We are already planning our next attempt scheduled for the spring or summer of 2008. We are planning on taking the route by Jason Thompson et al. which is described in the 1995 Canadian Alpine Journal (page 97). While their route involves fording the North Saskatchewan river and heading directly into the heart of the Amery massif (between the Alexandra and Arctomys creeks). Their route aims to meet the summit of Mount Amery, but it seems slightly easier to veer south to take a glacier to the summit icefield and easily arrive at the confluence.
I analyzed the mountain terrain using the SRTM digital elevation model data freely available from NASA, and plugging it into GRASS GIS. In the GRASS software, I created contour lines with r.contour and a slope layer using r.slope.aspect. The slope colours then used for finding the best route by using the threshold tool in the gimp.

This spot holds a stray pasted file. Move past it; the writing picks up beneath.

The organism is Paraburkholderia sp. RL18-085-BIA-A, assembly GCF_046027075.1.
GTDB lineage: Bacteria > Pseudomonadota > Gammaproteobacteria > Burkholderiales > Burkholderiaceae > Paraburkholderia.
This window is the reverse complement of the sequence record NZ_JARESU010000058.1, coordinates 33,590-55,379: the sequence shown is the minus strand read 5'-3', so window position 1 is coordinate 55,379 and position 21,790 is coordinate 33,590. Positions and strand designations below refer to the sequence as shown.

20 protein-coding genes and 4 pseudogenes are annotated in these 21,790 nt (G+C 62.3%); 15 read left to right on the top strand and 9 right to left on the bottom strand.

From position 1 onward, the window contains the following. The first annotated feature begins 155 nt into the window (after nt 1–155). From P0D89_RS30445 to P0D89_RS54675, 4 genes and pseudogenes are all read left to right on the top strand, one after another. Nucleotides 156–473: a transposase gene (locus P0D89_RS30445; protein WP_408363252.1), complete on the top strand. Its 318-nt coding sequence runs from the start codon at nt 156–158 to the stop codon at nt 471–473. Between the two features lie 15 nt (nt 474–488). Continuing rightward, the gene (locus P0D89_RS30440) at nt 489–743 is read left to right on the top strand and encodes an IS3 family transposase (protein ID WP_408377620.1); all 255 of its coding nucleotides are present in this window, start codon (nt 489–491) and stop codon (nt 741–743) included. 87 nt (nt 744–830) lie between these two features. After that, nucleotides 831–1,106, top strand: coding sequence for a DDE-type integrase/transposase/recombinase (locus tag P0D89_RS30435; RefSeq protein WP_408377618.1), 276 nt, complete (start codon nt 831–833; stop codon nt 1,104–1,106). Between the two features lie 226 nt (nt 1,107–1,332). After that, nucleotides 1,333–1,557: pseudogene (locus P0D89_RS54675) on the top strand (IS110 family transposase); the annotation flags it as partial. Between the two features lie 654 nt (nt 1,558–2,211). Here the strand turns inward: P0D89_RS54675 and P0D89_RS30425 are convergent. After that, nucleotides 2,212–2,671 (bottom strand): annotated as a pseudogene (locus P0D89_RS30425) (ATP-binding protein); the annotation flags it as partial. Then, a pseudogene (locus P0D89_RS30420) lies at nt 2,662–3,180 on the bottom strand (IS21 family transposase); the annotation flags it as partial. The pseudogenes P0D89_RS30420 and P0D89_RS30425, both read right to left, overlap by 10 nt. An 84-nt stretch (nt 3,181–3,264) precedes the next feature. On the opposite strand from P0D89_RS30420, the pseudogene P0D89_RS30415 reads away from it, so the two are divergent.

It should be noted that analysing the elevation data shows that the "easiest" route, is up the Valley of Lakes, following Arctomys creek, as explored by David Wasserman and Mike O'Toole in 2001 and 2002. That route has a maximum slope encountered of 20 degrees but requires a minimum of 11 km of bushwhacking each way! We decided it's safest to followed the known successful route to the summit of Mount Amery, described by Jason Thompson as "an easy, enjoyable ascent (as long as you don't mind river wading, bushwhacking, and boulder stumbling!)", and simply look at the "easy" route from the confluence.
We enjoyed the challenge presented by this confluence and hope that the information in this report will help lead to its eventual visit.